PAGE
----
Well, wouldn’t you know, after 5 casts I get hung up and have to break off my lure. Oh well, there went 10 bucks out the window. I switched to my good ol’ reliable 1/2 oz Kastmaster clone lures I got off Amazon. These are like a buck apiece, about as much as I want to spend on a lure. They come with weak little #10 trebles that I replaced with #2 Gamakatsu trebles. The hook is almost as big as the lure, but the motion of the lure makes it look like a tail I think. These are the ones I have painted with pink nail polish to make them more attractive to salmon. They catch fish like crazy, they’d probably work for just about anything I’d want to fish for. I start casting and immediately get a fish on. After getting it to the bank, it reveals itself to be a pink and helpfully spits out the lure before I have to land it. A couple of casts later, another pink gets on and this time I successfully land it.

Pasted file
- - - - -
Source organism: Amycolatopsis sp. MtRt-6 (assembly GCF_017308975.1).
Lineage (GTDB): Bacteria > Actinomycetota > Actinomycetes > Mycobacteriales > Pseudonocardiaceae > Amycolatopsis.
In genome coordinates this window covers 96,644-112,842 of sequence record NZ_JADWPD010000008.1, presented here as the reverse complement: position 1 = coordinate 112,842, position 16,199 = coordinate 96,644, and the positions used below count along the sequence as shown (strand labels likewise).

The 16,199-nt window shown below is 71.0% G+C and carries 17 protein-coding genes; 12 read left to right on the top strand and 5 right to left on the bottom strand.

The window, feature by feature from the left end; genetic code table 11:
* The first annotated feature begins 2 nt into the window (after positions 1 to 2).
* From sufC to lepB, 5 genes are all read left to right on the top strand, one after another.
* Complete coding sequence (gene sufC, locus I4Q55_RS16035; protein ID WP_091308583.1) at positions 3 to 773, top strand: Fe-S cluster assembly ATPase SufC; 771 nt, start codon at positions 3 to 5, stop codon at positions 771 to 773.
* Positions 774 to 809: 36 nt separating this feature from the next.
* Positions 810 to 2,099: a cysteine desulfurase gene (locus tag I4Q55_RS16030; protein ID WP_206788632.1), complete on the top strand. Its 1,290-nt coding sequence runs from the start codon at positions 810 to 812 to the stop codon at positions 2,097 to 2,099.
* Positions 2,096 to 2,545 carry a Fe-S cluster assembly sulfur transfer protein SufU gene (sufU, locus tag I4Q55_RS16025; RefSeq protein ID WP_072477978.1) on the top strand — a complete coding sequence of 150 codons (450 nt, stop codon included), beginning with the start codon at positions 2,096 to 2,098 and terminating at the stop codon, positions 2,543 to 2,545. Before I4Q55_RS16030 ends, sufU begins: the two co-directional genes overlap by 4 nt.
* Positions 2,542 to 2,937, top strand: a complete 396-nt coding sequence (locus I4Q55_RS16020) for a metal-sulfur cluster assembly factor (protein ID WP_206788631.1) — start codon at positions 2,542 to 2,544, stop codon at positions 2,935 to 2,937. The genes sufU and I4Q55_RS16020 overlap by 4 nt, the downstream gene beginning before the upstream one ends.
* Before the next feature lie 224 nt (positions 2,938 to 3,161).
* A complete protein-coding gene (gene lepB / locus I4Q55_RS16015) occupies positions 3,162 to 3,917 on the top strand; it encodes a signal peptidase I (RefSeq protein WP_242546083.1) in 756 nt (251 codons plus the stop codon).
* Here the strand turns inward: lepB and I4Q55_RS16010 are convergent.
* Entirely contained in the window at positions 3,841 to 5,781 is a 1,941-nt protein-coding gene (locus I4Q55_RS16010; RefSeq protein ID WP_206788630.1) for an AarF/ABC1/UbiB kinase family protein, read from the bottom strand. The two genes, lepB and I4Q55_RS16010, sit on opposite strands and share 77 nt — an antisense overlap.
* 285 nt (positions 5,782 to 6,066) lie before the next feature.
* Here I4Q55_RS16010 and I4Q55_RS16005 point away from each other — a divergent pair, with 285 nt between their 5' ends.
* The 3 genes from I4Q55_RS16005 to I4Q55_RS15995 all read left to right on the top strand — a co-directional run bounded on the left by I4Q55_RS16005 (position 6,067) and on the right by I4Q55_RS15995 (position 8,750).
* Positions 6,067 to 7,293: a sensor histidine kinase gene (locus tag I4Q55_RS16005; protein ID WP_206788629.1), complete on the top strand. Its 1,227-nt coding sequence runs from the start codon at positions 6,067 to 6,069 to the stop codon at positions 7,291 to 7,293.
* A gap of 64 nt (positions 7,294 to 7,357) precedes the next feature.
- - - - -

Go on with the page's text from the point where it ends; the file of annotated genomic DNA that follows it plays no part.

I returned the fish to the water and kept casting. After I caught and released another pink, I finally hooked into something altogether different. The way the fish fought I knew it had to be a silver! It fought with tremendous power, I didn’t know if my 15 lb braid with a 12 lb mono leader could handle it. When it began making huge leaps into the air my suspicions were confirmed. Nothing but beautiful chrome at the end of my line! After a few runs I muscled it to shore. It took quite an effort to get it in the net due to the size of the fish. Finally, in he went and I had him!